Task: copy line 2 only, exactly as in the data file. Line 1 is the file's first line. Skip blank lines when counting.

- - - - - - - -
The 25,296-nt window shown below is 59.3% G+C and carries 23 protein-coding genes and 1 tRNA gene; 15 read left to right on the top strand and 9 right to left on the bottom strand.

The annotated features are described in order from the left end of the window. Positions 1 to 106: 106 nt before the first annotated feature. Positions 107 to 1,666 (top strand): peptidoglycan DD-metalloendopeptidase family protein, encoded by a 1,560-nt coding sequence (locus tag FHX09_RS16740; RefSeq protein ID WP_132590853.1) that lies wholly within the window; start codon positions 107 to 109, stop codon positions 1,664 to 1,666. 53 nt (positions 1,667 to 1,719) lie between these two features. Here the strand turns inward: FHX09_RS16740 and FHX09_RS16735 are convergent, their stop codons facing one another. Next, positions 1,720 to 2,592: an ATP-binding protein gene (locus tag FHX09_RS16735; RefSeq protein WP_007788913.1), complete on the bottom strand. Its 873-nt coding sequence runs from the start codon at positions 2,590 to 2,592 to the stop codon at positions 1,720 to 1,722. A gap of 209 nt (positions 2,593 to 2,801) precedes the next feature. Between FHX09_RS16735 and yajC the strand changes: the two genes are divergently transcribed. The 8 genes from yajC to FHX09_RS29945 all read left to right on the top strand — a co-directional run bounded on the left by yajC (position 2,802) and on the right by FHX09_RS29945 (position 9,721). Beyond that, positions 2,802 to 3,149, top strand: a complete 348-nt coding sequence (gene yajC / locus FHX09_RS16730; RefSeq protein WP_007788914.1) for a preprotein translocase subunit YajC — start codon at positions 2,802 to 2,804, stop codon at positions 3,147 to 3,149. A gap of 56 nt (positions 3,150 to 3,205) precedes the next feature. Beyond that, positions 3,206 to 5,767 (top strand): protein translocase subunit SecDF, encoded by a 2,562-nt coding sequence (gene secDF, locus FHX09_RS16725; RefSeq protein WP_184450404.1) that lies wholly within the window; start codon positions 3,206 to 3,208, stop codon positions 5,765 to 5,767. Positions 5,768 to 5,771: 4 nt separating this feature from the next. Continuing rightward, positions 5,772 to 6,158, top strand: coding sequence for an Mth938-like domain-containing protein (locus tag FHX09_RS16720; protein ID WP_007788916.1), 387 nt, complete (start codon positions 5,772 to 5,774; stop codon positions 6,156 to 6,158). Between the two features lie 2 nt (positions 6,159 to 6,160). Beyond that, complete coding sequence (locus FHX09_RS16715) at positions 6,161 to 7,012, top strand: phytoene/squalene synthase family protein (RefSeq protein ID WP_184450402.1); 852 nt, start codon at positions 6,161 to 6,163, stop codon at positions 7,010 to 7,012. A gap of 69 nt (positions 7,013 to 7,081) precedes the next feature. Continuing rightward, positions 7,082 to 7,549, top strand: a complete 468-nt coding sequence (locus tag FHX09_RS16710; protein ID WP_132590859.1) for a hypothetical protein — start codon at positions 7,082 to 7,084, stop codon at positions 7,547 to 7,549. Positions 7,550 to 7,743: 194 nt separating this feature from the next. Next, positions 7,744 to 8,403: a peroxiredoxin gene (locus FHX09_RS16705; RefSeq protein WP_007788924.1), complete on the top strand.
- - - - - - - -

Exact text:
The annotated features are described in order from the left end of the window. Positions 1 to 106: 106 nt before the first annotated feature. Positions 107 to 1,666 (top strand): peptidoglycan DD-metalloendopeptidase family protein, encoded by a 1,560-nt coding sequence (locus tag FHX09_RS16740; RefSeq protein ID WP_132590853.1) that lies wholly within the window; start codon positions 107 to 109, stop codon positions 1,664 to 1,666. 53 nt (positions 1,667 to 1,719) lie between these two features. Here the strand turns inward: FHX09_RS16740 and FHX09_RS16735 are convergent, their stop codons facing one another. Next, positions 1,720 to 2,592: an ATP-binding protein gene (locus tag FHX09_RS16735; RefSeq protein WP_007788913.1), complete on the bottom strand. Its 873-nt coding sequence runs from the start codon at positions 2,590 to 2,592 to the stop codon at positions 1,720 to 1,722. A gap of 209 nt (positions 2,593 to 2,801) precedes the next feature. Between FHX09_RS16735 and yajC the strand changes: the two genes are divergently transcribed. The 8 genes from yajC to FHX09_RS29945 all read left to right on the top strand — a co-directional run bounded on the left by yajC (position 2,802) and on the right by FHX09_RS29945 (position 9,721). Beyond that, positions 2,802 to 3,149, top strand: a complete 348-nt coding sequence (gene yajC / locus FHX09_RS16730; RefSeq protein WP_007788914.1) for a preprotein translocase subunit YajC — start codon at positions 2,802 to 2,804, stop codon at positions 3,147 to 3,149. A gap of 56 nt (positions 3,150 to 3,205) precedes the next feature. Beyond that, positions 3,206 to 5,767 (top strand): protein translocase subunit SecDF, encoded by a 2,562-nt coding sequence (gene secDF, locus FHX09_RS16725; RefSeq protein WP_184450404.1) that lies wholly within the window; start codon positions 3,206 to 3,208, stop codon positions 5,765 to 5,767. Positions 5,768 to 5,771: 4 nt separating this feature from the next. Continuing rightward, positions 5,772 to 6,158, top strand: coding sequence for an Mth938-like domain-containing protein (locus tag FHX09_RS16720; protein ID WP_007788916.1), 387 nt, complete (start codon positions 5,772 to 5,774; stop codon positions 6,156 to 6,158). Between the two features lie 2 nt (positions 6,159 to 6,160). Beyond that, complete coding sequence (locus FHX09_RS16715) at positions 6,161 to 7,012, top strand: phytoene/squalene synthase family protein (RefSeq protein ID WP_184450402.1); 852 nt, start codon at positions 6,161 to 6,163, stop codon at positions 7,010 to 7,012. A gap of 69 nt (positions 7,013 to 7,081) precedes the next feature. Continuing rightward, positions 7,082 to 7,549, top strand: a complete 468-nt coding sequence (locus tag FHX09_RS16710; protein ID WP_132590859.1) for a hypothetical protein — start codon at positions 7,082 to 7,084, stop codon at positions 7,547 to 7,549. Positions 7,550 to 7,743: 194 nt separating this feature from the next. Next, positions 7,744 to 8,403: a peroxiredoxin gene (locus FHX09_RS16705; RefSeq protein WP_007788924.1), complete on the top strand.